You took in a pregnant stray cat and have been fostering her and her kittens. The kittens are a few weeks old now and starting to walk, but one of them struggles, stumbles, and falls a lot. What is going on?
The kitten in this scenario likely has cerebellar hypoplasia, or an underdeveloped cerebellum. The cerebellum is the part of the brain responsible for balance, coordination, and fine motor skills, and becomes fully developed a few weeks after the kitten is born. Any damage during this critical period can result in permanent deficits.
In most cases, that damage is in response to panleukopenia, sometimes referred to as feline distemper. If a kitten is exposed to this virus while in utero or after being born, the virus attacks the rapidly dividing cells of the cerebellum and destroys the growing nerves. The extent of the damage depends on the age of the kitten and the developmental stage of the brain.
Entire litters can be affected, or it may just be one or two kittens. Some kittens may have more severe signs than others.
Other less common causes include head trauma, malnourishment while in utero, and toxoplasmosis infection.
Because cerebellar hypoplasia is a developmental disorder, there is no treatment or cure.
Kittens with cerebellar hypoplasia are abnormal right from birth, but their balance deficits are often not noticed until the kitten is 4 or 5 weeks old and littermates are becoming more skilled at walking and playing. These kittens are clumsy, tending to wobble and weave when walking, and may fall over frequently. Their movements are jerky, with high-stepping strides and a tendency to sway. The kitten may keep her feet in a wide stance for better balance. Some learn to lean on walls for added stability when on the move.
When stationary and at rest, these cats look normal. Some will have “intention tremors,” and start to twitch and wobble when they decide on an action and start to pursue it. This can include anything from walking and running to leaning over to eat.
The cat will likely become more proficient at navigating her environment as she masters her body and where everything is located, but she will never move normally. Some cats have only mild signs, while others may be more severe. It is a non-progressive condition, so the cat will not worsen over time.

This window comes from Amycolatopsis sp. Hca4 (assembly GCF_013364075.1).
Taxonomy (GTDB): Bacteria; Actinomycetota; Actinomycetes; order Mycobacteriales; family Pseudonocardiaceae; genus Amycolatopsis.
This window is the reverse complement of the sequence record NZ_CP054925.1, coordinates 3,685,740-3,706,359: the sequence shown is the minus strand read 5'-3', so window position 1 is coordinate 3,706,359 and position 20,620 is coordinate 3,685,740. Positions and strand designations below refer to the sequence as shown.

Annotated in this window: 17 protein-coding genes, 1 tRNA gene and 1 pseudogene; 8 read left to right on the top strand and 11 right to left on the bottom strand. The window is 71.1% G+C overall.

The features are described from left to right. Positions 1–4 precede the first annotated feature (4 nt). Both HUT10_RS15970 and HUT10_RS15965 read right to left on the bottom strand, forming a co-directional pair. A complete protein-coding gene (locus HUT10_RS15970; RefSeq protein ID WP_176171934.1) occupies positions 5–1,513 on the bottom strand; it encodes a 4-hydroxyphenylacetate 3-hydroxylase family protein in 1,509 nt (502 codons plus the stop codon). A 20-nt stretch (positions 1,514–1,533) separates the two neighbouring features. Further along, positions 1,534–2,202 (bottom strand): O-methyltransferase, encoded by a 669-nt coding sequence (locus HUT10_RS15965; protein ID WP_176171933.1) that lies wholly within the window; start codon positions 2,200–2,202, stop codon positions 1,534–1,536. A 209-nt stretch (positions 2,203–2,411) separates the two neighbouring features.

There is no test for cerebellar hypoplasia. In some cases, magnetic resonance imagery (MRI) may show that the cerebellum is smaller than normal, but a diagnosis is usually made by watching the kitten move and evaluating risk for panleukopenia exposure during development. If a kitten has had a known traumatic head injury, the veterinarian will take that into consideration as well.
You may have recognized panleukopenia as one of the diseases covered in your cat’s routine vaccinations—this is the “P” in FVRCP and RCP, and the disease colloquially referred to as “feline distemper” (see “Feline Panleukopenia,” May 2020, available at catwatchnewsletter.com). If a queen has been kept up to date on this vaccine, she will have antibodies to panleukopenia that protect her and that she can pass on to her kittens so they are protected both before and after birth (then once the kittens are old enough that their maternal immunity is starting to wear off, they can receive vaccines to stimulate the production of their own antibodies). Kittens born to vaccinated mothers are usually safe from cerebellar hypoplasia.
If a pregnant queen either has not been vaccinated or has an unknown vaccination history, a veterinarian should be consulted to evaluate her case. The modified live version of the panleukopenia vaccine should never be given to pregnant queens or to kittens under 4 weeks old, as these individuals have a compromised immune system and may develop the disease in response to this vaccine. The American Association of Feline Practitioners recommends that the inactivated version of the vaccine be given if it is necessary to vaccinate a pregnant queen. In most cases, a wait-and-see approach is chosen, and the mother and kittens can be vaccinated when the kittens are old enough.
Living with Cerebellar Hypoplasia
Cerebellar hypoplasia is not painful, and it is not contagious. For affected cats and kittens, living life on a tilt-a-whirl is normal. Kittens with cerebellar hypoplasia will go through the same growth and learning stages as normal kittens, experimenting first with walking and then with running, jumping, climbing, and play-fighting. They will just be clumsier!
Use food and water bowls with wide bases that are difficult to spill, as these cats will bump into the bowls. Raised bowls may make eating and drinking easier for some cats and can make it easier to prevent spills. A cat with cerebellar hypoplasia can still use a litterbox, but may need a larger box to make a better target. A lower lip on the litterbox may help.
Cats with cerebellar hypoplasia may be more prone to minor injuries due to falls or bumping into things. These cats should be kept indoors or on a leash at all times to keep them safe from the dangers of the outside world, and in cats with severe cases, it may be necessary to prevent access to stairs and to discourage climbing on furniture.
Affected cats can live with other cats and animals, but owners should be mindful when introducing them. Monitor other pets in the household closely to be sure that they will not attack or harm the new cat because she moves strangely. Some pets will adjust quickly, while others may never be trustworthy. Make sure that the cerebellar hypoplasia kitty can eat her meals in peace.
These cats often live long, healthy lives, and their wobbling can be quite adorable. It’s just important to help them stay safe.